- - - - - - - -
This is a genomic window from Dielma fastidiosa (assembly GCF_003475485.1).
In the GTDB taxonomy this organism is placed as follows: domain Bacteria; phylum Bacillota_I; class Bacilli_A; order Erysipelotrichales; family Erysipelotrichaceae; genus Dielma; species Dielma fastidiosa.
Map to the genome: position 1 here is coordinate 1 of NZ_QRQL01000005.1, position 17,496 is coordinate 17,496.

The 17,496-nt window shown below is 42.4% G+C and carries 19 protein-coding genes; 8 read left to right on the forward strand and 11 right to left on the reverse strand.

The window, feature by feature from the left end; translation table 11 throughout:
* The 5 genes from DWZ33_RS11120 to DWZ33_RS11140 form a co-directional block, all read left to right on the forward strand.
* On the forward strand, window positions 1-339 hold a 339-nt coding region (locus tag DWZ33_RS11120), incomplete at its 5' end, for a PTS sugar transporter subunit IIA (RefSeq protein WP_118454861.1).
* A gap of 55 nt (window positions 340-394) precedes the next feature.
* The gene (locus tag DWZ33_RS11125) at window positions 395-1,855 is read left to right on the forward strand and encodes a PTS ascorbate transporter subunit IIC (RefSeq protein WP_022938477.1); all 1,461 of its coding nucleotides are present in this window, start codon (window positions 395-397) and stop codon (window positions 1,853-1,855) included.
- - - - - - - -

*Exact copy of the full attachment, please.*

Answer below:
This is a genomic window from Dielma fastidiosa (assembly GCF_003475485.1).
In the GTDB taxonomy this organism is placed as follows: domain Bacteria; phylum Bacillota_I; class Bacilli_A; order Erysipelotrichales; family Erysipelotrichaceae; genus Dielma; species Dielma fastidiosa.
Map to the genome: position 1 here is coordinate 1 of NZ_QRQL01000005.1, position 17,496 is coordinate 17,496.

The 17,496-nt window shown below is 42.4% G+C and carries 19 protein-coding genes; 8 read left to right on the forward strand and 11 right to left on the reverse strand.

The window, feature by feature from the left end; translation table 11 throughout:
* The 5 genes from DWZ33_RS11120 to DWZ33_RS11140 form a co-directional block, all read left to right on the forward strand.
* On the forward strand, window positions 1-339 hold a 339-nt coding region (locus tag DWZ33_RS11120), incomplete at its 5' end, for a PTS sugar transporter subunit IIA (RefSeq protein WP_118454861.1).
* A gap of 55 nt (window positions 340-394) precedes the next feature.
* The gene (locus tag DWZ33_RS11125) at window positions 395-1,855 is read left to right on the forward strand and encodes a PTS ascorbate transporter subunit IIC (RefSeq protein WP_022938477.1); all 1,461 of its coding nucleotides are present in this window, start codon (window positions 395-397) and stop codon (window positions 1,853-1,855) included.